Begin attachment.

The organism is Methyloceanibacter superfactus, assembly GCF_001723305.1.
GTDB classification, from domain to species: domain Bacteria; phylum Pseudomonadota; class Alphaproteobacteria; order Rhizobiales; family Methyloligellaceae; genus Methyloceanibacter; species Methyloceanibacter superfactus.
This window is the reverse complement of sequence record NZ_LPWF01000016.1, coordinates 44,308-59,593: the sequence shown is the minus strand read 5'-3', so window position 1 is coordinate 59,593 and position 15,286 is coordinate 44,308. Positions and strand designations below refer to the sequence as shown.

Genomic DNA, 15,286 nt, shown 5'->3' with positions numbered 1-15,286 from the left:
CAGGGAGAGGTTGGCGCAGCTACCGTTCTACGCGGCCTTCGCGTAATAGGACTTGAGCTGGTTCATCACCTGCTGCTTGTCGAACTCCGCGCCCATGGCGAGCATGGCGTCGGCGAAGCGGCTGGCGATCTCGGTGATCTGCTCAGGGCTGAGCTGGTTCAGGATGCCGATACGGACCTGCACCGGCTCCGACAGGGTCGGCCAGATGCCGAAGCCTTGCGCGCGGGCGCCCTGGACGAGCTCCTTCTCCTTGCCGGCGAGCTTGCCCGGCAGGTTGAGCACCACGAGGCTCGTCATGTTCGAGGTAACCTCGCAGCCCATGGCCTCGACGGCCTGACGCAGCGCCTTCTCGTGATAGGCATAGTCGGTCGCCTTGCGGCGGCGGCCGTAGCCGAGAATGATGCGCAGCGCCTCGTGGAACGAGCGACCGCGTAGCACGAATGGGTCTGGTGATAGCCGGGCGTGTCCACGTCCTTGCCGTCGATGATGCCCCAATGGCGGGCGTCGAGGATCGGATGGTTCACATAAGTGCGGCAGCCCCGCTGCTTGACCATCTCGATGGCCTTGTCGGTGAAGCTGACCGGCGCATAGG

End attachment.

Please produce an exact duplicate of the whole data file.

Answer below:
The organism is Methyloceanibacter superfactus, assembly GCF_001723305.1.
GTDB classification, from domain to species: domain Bacteria; phylum Pseudomonadota; class Alphaproteobacteria; order Rhizobiales; family Methyloligellaceae; genus Methyloceanibacter; species Methyloceanibacter superfactus.
This window is the reverse complement of sequence record NZ_LPWF01000016.1, coordinates 44,308-59,593: the sequence shown is the minus strand read 5'-3', so window position 1 is coordinate 59,593 and position 15,286 is coordinate 44,308. Positions and strand designations below refer to the sequence as shown.

Genomic DNA, 15,286 nt, shown 5'->3' with positions numbered 1-15,286 from the left:
CAGGGAGAGGTTGGCGCAGCTACCGTTCTACGCGGCCTTCGCGTAATAGGACTTGAGCTGGTTCATCACCTGCTGCTTGTCGAACTCCGCGCCCATGGCGAGCATGGCGTCGGCGAAGCGGCTGGCGATCTCGGTGATCTGCTCAGGGCTGAGCTGGTTCAGGATGCCGATACGGACCTGCACCGGCTCCGACAGGGTCGGCCAGATGCCGAAGCCTTGCGCGCGGGCGCCCTGGACGAGCTCCTTCTCCTTGCCGGCGAGCTTGCCCGGCAGGTTGAGCACCACGAGGCTCGTCATGTTCGAGGTAACCTCGCAGCCCATGGCCTCGACGGCCTGACGCAGCGCCTTCTCGTGATAGGCATAGTCGGTCGCCTTGCGGCGGCGGCCGTAGCCGAGAATGATGCGCAGCGCCTCGTGGAACGAGCGACCGCGTAGCACGAATGGGTCTGGTGATAGCCGGGCGTGTCCACGTCCTTGCCGTCGATGATGCCCCAATGGCGGGCGTCGAGGATCGGATGGTTCACATAAGTGCGGCAGCCCCGCTGCTTGACCATCTCGATGGCCTTGTCGGTGAAGCTGACCGGCGCATAGG